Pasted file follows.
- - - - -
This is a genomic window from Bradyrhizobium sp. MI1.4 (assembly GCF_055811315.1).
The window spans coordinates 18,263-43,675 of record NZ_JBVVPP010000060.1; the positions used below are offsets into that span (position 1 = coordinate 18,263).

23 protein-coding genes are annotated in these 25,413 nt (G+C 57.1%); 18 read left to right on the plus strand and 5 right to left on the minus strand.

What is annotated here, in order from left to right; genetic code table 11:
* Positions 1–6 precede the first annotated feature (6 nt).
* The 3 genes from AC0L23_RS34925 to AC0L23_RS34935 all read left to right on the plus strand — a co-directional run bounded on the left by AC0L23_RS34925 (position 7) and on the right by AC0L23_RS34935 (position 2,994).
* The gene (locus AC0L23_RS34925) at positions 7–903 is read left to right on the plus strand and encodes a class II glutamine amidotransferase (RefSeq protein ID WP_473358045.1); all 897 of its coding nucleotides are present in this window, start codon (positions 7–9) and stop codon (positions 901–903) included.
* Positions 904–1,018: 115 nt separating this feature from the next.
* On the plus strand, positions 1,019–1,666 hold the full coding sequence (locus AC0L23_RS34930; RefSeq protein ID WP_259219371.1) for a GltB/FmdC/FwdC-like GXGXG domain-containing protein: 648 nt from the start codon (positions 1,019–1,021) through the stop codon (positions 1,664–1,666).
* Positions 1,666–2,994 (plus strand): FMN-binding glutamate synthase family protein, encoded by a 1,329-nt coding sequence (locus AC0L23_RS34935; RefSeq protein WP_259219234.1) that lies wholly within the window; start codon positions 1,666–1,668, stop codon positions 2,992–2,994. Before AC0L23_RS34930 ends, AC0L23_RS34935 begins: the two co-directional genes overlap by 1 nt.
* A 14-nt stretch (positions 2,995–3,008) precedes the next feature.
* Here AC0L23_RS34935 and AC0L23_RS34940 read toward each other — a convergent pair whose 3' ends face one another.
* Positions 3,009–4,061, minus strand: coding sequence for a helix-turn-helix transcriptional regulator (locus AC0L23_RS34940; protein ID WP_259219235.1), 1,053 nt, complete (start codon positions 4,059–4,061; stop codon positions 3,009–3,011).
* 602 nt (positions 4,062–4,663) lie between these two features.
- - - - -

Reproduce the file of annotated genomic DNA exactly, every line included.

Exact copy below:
This is a genomic window from Bradyrhizobium sp. MI1.4 (assembly GCF_055811315.1).
The window spans coordinates 18,263-43,675 of record NZ_JBVVPP010000060.1; the positions used below are offsets into that span (position 1 = coordinate 18,263).

23 protein-coding genes are annotated in these 25,413 nt (G+C 57.1%); 18 read left to right on the plus strand and 5 right to left on the minus strand.

What is annotated here, in order from left to right; genetic code table 11:
* Positions 1–6 precede the first annotated feature (6 nt).
* The 3 genes from AC0L23_RS34925 to AC0L23_RS34935 all read left to right on the plus strand — a co-directional run bounded on the left by AC0L23_RS34925 (position 7) and on the right by AC0L23_RS34935 (position 2,994).
* The gene (locus AC0L23_RS34925) at positions 7–903 is read left to right on the plus strand and encodes a class II glutamine amidotransferase (RefSeq protein ID WP_473358045.1); all 897 of its coding nucleotides are present in this window, start codon (positions 7–9) and stop codon (positions 901–903) included.
* Positions 904–1,018: 115 nt separating this feature from the next.
* On the plus strand, positions 1,019–1,666 hold the full coding sequence (locus AC0L23_RS34930; RefSeq protein ID WP_259219371.1) for a GltB/FmdC/FwdC-like GXGXG domain-containing protein: 648 nt from the start codon (positions 1,019–1,021) through the stop codon (positions 1,664–1,666).
* Positions 1,666–2,994 (plus strand): FMN-binding glutamate synthase family protein, encoded by a 1,329-nt coding sequence (locus AC0L23_RS34935; RefSeq protein WP_259219234.1) that lies wholly within the window; start codon positions 1,666–1,668, stop codon positions 2,992–2,994. Before AC0L23_RS34930 ends, AC0L23_RS34935 begins: the two co-directional genes overlap by 1 nt.
* A 14-nt stretch (positions 2,995–3,008) precedes the next feature.
* Here AC0L23_RS34935 and AC0L23_RS34940 read toward each other — a convergent pair whose 3' ends face one another.
* Positions 3,009–4,061, minus strand: coding sequence for a helix-turn-helix transcriptional regulator (locus AC0L23_RS34940; protein ID WP_259219235.1), 1,053 nt, complete (start codon positions 4,059–4,061; stop codon positions 3,009–3,011).
* 602 nt (positions 4,062–4,663) lie between these two features.